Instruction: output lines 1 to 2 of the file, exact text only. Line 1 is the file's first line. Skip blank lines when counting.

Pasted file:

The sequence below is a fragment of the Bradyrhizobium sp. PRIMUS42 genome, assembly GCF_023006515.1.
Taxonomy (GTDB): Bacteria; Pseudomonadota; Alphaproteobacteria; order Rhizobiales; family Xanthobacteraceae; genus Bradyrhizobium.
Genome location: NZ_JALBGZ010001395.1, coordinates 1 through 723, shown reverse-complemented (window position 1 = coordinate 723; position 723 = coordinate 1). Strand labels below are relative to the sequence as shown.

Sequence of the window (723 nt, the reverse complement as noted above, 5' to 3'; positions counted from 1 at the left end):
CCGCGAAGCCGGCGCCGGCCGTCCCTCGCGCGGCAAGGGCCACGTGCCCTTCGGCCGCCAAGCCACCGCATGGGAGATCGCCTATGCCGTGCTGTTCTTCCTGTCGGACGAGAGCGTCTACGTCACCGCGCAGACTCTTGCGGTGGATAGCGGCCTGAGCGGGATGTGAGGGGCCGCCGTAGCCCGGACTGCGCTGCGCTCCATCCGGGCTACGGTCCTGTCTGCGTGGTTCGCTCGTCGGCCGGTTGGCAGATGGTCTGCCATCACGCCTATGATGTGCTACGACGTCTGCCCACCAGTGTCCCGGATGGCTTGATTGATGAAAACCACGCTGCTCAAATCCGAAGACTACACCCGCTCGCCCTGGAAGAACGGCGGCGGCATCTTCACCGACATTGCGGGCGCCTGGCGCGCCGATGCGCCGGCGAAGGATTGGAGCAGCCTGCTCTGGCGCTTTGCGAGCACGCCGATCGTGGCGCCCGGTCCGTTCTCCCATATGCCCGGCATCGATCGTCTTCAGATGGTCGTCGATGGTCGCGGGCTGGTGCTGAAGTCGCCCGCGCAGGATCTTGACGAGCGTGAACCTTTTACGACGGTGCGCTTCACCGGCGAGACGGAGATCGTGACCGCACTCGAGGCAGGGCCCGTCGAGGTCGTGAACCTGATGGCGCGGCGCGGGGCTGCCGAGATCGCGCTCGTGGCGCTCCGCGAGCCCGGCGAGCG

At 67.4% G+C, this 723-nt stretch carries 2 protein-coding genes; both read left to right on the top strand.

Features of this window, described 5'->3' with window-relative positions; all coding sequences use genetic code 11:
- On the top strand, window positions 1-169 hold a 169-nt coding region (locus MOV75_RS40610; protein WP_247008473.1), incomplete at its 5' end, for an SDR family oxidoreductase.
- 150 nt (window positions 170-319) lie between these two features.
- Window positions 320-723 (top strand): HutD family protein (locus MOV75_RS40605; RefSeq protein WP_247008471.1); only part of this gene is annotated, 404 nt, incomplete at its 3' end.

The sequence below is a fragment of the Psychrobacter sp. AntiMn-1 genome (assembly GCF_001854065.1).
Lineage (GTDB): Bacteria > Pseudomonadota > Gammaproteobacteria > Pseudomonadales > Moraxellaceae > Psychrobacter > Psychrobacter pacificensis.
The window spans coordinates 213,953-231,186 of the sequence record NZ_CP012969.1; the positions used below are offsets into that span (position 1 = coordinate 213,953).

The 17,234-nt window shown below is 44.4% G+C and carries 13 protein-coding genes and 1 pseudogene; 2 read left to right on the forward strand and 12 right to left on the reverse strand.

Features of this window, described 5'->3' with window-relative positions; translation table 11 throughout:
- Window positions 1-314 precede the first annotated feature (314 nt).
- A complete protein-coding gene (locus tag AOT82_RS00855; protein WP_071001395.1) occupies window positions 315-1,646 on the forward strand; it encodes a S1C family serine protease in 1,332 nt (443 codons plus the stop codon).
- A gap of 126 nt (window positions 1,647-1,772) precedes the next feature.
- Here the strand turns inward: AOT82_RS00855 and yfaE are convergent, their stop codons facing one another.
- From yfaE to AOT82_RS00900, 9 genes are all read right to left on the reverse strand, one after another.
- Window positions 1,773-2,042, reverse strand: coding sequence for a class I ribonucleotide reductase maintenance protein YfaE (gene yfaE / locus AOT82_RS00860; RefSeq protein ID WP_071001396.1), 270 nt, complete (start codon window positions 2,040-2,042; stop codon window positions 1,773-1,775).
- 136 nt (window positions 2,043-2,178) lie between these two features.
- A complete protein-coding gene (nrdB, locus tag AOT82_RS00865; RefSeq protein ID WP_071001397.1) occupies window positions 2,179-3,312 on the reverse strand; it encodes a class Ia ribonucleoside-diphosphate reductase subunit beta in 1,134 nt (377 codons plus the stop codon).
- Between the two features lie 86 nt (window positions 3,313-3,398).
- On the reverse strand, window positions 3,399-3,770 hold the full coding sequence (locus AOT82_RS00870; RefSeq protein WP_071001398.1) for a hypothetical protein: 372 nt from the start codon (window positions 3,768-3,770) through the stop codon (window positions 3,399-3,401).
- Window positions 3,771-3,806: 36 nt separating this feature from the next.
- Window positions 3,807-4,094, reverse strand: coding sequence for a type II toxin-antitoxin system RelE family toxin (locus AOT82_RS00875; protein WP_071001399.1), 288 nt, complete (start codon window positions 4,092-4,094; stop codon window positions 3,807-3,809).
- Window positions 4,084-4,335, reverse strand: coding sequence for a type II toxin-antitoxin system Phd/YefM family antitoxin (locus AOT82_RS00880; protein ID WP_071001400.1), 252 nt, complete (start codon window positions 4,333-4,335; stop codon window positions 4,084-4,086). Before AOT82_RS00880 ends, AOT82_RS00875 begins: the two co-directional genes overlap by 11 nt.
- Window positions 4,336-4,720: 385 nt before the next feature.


The sequence below is a fragment of the Bradyrhizobium sp. PRIMUS42 genome, assembly GCF_023006515.1.
Taxonomy (GTDB): Bacteria; Pseudomonadota; Alphaproteobacteria; order Rhizobiales; family Xanthobacteraceae; genus Bradyrhizobium.